“It is an economy based on gas and oil pipes,” Zyuganov told his deputies, adding that the country produces “almost nothing” domestically.
He even accused the government of perpetuating a demographic crisis: “Eight of nine men are doomed to failures. Many women will not marry.”
The reference to Russia’s declining population came as a surprise to observers: Zhirinovsky and his LDPR had all but co-opted the demographic issue until now, citing a 10-million strong “surplus” of women in Russia and offering “creative” solutions such as polygamy.
Yabloko and Communist Party officials had never presented the vote as anything but a long shot, and political rivals criticized the two factions for using the issue no-confidence vote as an early campaign tactic for the December elections.
Analysts say that Yabloko is starting to fight for the votes of the so-called “protest” electorate--those who are displeased with the hardships of the time--which has in general been considered to be the political base of the Communist Party.
Yabloko has traditionally relied on support from liberals who are in favor of reform but don’t like the way they have been carried out.
Anonymous advertisers have tried to make the most of the unusual alliance, with an advertising campaign several weeks ago claiming to “unmask” the “alliance” between the communists and the liberals. Billboards placed around Moscow pictured Zyuganov and Yavlinsky hugging, under the inscription: “We are together.”
This campaign seems to have failed, but it attracted more public and even official attention than did the vote of no-confidence. Even Kasyanov on the day of the crucial vote addressed an international economic forum in St. Petersburg and spoke about his government's economic achievements, such as projected 5 percent economic growth this year.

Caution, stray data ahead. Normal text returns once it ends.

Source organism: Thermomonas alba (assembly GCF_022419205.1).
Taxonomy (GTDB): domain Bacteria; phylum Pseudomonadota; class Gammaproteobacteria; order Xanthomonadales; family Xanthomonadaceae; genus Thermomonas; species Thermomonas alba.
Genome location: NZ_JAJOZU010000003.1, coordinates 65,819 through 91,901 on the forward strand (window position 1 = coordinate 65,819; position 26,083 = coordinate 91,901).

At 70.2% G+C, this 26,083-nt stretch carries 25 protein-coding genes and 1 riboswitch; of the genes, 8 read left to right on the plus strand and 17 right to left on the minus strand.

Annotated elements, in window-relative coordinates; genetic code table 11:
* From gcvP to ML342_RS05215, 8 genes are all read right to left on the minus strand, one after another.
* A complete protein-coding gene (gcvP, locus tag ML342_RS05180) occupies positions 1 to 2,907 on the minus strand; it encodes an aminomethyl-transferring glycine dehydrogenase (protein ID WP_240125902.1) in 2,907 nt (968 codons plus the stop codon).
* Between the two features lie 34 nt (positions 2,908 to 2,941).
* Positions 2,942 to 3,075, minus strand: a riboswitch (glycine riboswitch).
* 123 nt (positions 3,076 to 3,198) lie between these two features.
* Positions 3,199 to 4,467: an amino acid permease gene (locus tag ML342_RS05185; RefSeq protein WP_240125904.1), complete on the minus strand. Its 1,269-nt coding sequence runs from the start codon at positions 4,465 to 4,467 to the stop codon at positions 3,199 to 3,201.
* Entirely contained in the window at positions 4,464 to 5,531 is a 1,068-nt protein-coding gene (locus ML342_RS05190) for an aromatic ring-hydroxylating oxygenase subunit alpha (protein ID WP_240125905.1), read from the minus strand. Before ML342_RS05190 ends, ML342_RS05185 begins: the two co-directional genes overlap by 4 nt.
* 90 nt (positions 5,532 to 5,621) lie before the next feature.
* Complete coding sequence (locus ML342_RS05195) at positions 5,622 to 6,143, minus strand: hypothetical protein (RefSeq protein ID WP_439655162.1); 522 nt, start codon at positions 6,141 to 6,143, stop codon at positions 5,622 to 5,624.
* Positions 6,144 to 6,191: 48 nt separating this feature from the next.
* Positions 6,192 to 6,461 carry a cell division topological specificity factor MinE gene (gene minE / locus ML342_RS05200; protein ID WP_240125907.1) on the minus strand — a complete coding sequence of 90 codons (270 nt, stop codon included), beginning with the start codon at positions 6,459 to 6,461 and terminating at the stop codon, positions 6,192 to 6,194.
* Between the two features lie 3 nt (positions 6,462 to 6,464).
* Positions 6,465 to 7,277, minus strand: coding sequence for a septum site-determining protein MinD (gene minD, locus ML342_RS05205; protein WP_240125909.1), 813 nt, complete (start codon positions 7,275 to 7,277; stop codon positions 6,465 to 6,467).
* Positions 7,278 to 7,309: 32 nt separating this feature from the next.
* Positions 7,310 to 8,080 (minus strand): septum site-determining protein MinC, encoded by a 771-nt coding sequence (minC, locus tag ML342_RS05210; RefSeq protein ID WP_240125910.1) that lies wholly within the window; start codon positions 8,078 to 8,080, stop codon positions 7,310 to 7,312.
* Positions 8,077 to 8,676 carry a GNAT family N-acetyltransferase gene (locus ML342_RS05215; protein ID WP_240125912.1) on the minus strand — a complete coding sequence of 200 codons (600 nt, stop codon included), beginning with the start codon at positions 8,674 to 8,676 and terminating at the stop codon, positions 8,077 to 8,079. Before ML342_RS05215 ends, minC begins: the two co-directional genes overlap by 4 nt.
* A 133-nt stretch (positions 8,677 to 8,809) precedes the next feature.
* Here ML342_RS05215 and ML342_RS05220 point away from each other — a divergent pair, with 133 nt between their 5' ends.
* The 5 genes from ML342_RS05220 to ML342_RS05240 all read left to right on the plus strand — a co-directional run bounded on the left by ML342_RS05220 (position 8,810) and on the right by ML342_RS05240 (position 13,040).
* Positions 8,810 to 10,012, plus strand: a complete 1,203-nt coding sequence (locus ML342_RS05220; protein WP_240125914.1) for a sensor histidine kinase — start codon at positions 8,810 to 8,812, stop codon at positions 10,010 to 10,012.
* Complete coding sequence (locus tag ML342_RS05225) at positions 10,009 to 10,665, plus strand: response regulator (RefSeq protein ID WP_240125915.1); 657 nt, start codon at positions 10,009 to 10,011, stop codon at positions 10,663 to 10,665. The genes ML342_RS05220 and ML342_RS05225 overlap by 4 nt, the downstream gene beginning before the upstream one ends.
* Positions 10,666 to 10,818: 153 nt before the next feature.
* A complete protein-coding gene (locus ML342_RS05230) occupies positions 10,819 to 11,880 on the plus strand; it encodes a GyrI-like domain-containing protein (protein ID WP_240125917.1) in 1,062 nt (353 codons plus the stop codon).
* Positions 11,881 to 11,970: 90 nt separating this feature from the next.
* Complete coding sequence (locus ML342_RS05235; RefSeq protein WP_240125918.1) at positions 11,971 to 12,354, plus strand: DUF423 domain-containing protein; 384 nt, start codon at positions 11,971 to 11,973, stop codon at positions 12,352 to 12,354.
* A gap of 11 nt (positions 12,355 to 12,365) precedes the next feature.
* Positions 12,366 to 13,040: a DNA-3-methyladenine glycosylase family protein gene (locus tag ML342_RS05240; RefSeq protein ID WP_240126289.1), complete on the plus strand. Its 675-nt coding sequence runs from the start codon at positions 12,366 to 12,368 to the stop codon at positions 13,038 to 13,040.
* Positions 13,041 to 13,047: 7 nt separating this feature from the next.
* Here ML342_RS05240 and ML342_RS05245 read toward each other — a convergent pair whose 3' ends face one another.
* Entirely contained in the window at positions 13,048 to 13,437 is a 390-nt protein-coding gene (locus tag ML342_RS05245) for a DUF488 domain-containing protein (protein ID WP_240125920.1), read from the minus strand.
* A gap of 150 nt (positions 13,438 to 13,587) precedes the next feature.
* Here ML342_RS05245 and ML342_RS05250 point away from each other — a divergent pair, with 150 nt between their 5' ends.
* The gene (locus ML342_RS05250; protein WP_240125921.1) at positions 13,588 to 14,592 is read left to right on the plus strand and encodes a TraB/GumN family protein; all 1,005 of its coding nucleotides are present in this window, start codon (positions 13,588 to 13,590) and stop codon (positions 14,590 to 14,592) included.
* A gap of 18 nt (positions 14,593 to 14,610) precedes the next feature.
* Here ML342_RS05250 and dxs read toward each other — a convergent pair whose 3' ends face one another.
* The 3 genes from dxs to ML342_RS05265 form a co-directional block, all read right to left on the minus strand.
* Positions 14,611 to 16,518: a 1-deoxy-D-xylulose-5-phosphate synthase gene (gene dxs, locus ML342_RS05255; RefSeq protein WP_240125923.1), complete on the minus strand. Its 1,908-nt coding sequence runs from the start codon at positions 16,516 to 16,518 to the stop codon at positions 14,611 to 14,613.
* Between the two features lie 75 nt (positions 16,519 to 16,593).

At a press conference on 20 June, Russian President Vladimir Putin told journalists that Kasyanov has done a good job. “There are a lot of issues and a lot of problems. It could be better. But on the whole, the activity of the government must be acknowledged to be satisfactory,” Putin said.
According to a recent poll conducted by VTsIOM, 64 percent of Russians don’t support the government policies, while 30 percent do.
CALLING FOR CHANGE
Opponents of the motion said that it would be useless to change the government only six months before elections.
The leader of the liberal Union of Right Forces party (SPS) Boris Nemtsov went further, saying that Yabloko should have addressed their claims to the president rather than to the government.
“Everyone understands that real political decisions… are made in the Kremlin and the government fulfills a technical function,” Nemtsov told Gazeta on 19 June. “The Kremlin itself is the government.”
According to Nemtsov the Russian president, like his American counterpart, should form his own cabinet and take full responsibility for all its decisions, not only those in international and security spheres, but also in economic one.
The idea emerged against the background of a political discussion that has been unfolding in Russia after rumors that the country’s oligarchs may be trying to limit the president’s powers and transform Russia into a parliamentary republic.
Nemtsov’s proposal has not won much support in the Duma.